California State University, Northridge kinesiology professor William Whiting knows injury is impossible to avoid in the world of sports, but he does everything in his power to minimize the risk. As a professor, he does that by contributing to the academic and professional field of knowledge and by preparing his students for careers working with athletes.
Whiting, who has co-authored books such as “Dynatomy: Dynamic Human Anatomy” and “Biomechanics of Musculoskeletal Injury,” recently published an article in the National Strength and Conditioning Association’s Strength and Conditioning Journal titled “Biomechanics of Common Musculoskeletal Injuries in American Football.” It was a review of the literature on force and mechanical energy sustained by football players and the mechanisms of common injuries, especially of the ankle, knee, hip, shoulder and cervical spine.
Whiting, who teaches in the College of Health and Human Development, said biomechanics is the merging of two areas — the biological sciences of the medical field and the principles of mechanics based in engineering. Since the human body functions as a mechanical system in many ways, it’s an appropriate merging of two areas of study, he said.
“In a traditional physics class, a student would learn about the mechanical laws and principles of Sir Isaac Newton,” Whiting said. “[In kinesiology], we take those laws and principles and apply them to the way the human body moves, as sometimes the effect of the laws of physics are modified due to the limitations of biological systems of organisms.”
His article focused on the biomechanics of the human organism specific to American football, where athletes are exposed to significant mechanisms of injury.
“The bigger they are, the faster they run, the harder they hit, the more energy there is — the energy needs to be absorbed somewhere, and it’s absorbed by the tissues in the body,” Whiting said. “If the limits of a particular tissue are exceeded, it’s going to break, tear or fail.”
If professionals who work with athletes can identify mechanisms of injury, athletes may be able to lower the risk of common sports-related injuries, such as knee injuries, Whiting said.
“With ACL (anterior cruciate ligament) injuries of the knee, one of the most common mechanisms [that causes the injury] is valgus of the knee — where the knees angle inward, especially when in a squatting position,” he said. “So, if we can keep athletes out of that position through training, conditioning and technique practice, there’s less of a chance of injury. There’s already a large body of evidence that shows girls and younger women are two to seven times more likely to have higher ACL injuries than men — the question is, why? There are quite a lot of intervention studies where girls and women made fundamental changes in movement strategies and technique, and there was a marked reduction in ACL injuries.”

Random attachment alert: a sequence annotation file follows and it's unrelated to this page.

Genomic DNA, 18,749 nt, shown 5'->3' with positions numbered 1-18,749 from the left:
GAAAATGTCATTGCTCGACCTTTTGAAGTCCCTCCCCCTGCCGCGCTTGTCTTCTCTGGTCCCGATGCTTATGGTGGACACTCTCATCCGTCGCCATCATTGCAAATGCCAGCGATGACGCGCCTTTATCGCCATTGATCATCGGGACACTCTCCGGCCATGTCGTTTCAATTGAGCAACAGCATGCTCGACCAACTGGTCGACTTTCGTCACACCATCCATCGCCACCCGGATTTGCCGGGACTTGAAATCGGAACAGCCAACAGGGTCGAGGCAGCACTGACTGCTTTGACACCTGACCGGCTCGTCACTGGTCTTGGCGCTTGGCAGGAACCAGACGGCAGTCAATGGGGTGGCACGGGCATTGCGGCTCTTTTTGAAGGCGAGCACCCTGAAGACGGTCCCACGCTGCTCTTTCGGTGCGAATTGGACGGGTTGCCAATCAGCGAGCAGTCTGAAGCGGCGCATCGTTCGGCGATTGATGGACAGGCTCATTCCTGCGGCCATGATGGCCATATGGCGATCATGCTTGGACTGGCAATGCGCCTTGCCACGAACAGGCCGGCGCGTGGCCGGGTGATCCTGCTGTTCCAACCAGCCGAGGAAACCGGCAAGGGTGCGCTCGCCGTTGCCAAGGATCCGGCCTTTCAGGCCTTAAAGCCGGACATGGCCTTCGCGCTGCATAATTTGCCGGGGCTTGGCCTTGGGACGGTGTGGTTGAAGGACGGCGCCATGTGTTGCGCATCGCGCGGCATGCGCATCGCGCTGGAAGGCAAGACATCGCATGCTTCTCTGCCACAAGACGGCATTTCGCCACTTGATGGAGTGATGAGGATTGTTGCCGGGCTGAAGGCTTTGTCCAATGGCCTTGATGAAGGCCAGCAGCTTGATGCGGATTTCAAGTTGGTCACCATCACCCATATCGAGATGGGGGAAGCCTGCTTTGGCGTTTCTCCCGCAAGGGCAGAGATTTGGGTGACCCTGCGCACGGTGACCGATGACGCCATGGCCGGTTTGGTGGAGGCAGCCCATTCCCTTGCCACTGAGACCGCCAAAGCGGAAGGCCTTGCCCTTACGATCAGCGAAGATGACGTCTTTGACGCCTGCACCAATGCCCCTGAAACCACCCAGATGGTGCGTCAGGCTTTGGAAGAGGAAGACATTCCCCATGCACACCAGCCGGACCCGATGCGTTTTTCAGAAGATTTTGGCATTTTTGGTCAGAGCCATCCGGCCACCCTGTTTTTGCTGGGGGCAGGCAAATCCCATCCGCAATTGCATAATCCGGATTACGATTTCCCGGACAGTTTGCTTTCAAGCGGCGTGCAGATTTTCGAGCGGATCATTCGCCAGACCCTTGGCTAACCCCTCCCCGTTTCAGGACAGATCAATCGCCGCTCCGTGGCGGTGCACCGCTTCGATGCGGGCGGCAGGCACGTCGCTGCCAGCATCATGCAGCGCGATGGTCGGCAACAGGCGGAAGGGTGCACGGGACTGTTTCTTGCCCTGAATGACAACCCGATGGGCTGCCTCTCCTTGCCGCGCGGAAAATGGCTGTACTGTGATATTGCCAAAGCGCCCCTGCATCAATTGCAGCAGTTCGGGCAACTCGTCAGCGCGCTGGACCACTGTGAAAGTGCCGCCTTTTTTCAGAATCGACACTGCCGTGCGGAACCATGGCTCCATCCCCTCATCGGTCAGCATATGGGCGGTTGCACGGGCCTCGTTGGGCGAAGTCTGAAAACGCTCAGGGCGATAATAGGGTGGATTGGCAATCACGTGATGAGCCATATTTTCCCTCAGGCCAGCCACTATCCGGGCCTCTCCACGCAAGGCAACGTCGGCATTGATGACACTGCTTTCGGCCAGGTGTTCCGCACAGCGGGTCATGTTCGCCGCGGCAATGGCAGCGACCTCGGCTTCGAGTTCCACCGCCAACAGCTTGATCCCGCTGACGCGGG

Whiting said there is not enough attention paid to injury prevention, and that if he “had a million dollars to spend on ACL research, it would be for prevention programs.”
He hopes his students will help reduce the rate of injuries when they work with athletes in their professional careers, he said.
“I’m trying to build an arsenal of knowledge of these mechanisms,” Whiting said. “None of this is rocket science — if you know the anatomy and you know how the parts work, and you know the fundamental mechanical principles, you can figure out the rest of it.”
Kinesiology major and senior David Yost, a student of Whiting’s, said studying the biomechanics of injury developed his knowledge of how injuries are sustained, their mechanisms and how certain specific injuries can be diagnosed and prevented.
“In kinesiology, there is a great deal of emphasis on the physiological components of exercise, but there are limited chances to learn about how injuries may influence human movement,” Yost said. “The exposure that this class gave me regarding the biomechanics of injury has helped me to understand injury on a level I had not previously known. This class is one of the first that has had a focus on a large component of therapeutic-related work that is injury.”
John Paul Cacapit, also a kinesiology major and student of Whiting’s, said learning about the biomechanics of injury will help him in his career as a physical therapist working with athletes, especially football players.
“[Because of his class], I am able to analyze and have a better understanding of contributory factors and mechanisms of injury,” Cacapit said. “I can provide ways for football players to improve technique, protect themselves and educate them on potential risks of injury in football.”